After such a wonderful start to the valley’s real estate market in the first quarter of 2022, by contrast the 4th quarter has started in the doldrums. It is easy to place the blame – interest rates hitting 7% – therefore reducing both buying power and demand. For those of us who have been in the business for longer than we should confess, we well remember rates hitting 19% and further know that the historical average mortgage rate is 8%. To us, 7% is not alarming. However, that is not true for most.
Beyond the psychological impact, what have these higher rates actually wrought? For buyers – affordability concerns, more property selection, lower asking prices, increased contract-negotiating powers, and seller assistance to buy down the rates. For sellers – longer marketing times, lower asking/contract prices, and higher costs of selling.
While many buyers have moved to the sidelines because of affordability issues, so have sellers. Many sellers cannot replace the low interest rates on their current home when moving to another. Therefore, sellers have gone to the sidelines just as buyers have. In fact, the Cromford Report is showing new listings coming to market at the rate of just over 2000 per week (normal for this time of year would be 2400-2700) one of the lowest counts since 2001. For the moment, we have a fragile market balance.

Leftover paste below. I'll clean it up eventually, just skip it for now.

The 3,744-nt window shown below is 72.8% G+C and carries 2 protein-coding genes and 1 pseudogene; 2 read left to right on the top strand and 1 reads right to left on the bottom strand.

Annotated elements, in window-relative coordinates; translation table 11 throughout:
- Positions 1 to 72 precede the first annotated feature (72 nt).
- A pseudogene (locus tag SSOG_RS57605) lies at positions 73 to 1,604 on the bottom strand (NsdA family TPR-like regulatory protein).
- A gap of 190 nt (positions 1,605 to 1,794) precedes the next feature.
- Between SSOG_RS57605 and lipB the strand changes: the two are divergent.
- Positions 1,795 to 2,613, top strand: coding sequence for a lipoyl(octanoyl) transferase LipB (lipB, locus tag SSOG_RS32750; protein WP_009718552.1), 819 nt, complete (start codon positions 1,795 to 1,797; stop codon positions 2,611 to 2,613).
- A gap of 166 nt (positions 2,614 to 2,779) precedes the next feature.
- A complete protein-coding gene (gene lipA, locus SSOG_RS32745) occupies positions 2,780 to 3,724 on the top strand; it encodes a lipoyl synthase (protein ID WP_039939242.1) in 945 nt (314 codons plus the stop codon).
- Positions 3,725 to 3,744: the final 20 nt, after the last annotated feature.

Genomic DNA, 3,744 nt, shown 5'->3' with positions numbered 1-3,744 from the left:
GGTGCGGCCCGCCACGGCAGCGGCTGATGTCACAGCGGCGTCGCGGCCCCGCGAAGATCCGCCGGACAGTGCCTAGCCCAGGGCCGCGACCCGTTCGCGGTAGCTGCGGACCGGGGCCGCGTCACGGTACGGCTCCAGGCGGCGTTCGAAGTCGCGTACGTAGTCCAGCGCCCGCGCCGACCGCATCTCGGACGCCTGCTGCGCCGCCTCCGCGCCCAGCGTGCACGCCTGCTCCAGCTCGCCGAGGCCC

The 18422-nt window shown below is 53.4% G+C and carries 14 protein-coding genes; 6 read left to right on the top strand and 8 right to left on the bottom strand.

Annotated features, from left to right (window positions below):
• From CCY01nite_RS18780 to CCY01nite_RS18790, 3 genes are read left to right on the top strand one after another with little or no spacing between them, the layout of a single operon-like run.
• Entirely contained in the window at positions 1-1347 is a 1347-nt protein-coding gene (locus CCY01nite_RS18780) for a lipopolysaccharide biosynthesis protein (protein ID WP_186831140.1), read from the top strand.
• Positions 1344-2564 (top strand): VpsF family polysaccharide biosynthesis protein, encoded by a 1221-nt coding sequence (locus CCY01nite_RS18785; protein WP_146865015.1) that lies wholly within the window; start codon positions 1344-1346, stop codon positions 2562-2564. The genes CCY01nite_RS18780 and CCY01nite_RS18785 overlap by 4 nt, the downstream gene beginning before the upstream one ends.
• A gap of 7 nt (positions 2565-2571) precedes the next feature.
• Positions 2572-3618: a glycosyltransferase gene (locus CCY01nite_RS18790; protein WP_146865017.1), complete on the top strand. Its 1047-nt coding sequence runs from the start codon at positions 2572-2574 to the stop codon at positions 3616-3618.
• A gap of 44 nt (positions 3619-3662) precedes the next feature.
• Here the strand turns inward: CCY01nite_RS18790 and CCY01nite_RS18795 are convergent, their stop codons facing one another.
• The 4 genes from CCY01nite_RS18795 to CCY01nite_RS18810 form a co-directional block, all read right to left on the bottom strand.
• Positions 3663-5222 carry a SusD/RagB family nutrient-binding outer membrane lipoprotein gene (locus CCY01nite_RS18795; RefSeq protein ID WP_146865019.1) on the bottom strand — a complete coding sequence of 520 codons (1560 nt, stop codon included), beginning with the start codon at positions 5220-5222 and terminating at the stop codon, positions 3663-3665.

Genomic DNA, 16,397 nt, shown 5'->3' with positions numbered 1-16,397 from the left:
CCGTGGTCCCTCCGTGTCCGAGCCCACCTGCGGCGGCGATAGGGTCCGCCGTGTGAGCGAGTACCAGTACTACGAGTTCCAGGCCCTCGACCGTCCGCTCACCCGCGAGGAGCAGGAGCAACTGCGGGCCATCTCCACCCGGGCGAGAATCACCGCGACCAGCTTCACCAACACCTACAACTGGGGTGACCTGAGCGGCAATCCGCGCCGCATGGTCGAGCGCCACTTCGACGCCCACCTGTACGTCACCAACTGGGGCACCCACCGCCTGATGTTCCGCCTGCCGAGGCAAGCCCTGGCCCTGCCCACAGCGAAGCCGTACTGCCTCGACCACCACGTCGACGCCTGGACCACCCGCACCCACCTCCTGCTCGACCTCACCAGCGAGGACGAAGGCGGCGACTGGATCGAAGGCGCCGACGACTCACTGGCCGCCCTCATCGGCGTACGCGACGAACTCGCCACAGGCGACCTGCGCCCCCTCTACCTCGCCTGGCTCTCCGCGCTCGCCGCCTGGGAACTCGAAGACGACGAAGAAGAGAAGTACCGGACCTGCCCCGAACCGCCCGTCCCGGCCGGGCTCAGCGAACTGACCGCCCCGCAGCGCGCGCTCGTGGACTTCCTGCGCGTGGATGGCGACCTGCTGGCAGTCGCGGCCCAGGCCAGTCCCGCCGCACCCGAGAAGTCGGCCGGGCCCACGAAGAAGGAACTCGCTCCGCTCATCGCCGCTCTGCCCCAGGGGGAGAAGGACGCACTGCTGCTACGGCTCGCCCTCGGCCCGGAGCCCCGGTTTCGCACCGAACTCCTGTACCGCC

What has happened is what we affectionately refer to as “market shrink”. The volume of transactions (sales) has shrunk. With fewer homes selling, the number of homes for sale will likely slowly climb. Additionally, more homes will fail to sell during their listing period. In April, 92% of the homes on the market sold. Currently, that number is now at 67% – meaning a third of the homes listed are not selling.
So is there any good news? Yes. The truth is this is what a delicately balanced market looks like. It is just market sentiment making it feel so bad. The shift in the market happened rapidly and the previous hyper-extended market frenzy made recognizing normal difficult. That makes it feel worse than it actually is. To quote Michael Orr of the Cromford Report “The Greater Phoenix market has experienced long periods where the listing success rate was below 50%, so although market sentiment is poor, the listing success rate is not a reason to feel bad.” For buyers, this is a chance to buy a home with little competition giving you better choices and pricing. For sellers, anyone who has owned their home since January of this year is likely still at a break-even on value. Even better, if you bought 2 years ago, the average price per square foot is 40.3% higher and the median sales price is $112,000 greater than 2 years ago. This is why we agents say, a good piece of real estate is always a smart long-term strategy.
Russell & Wendy Shaw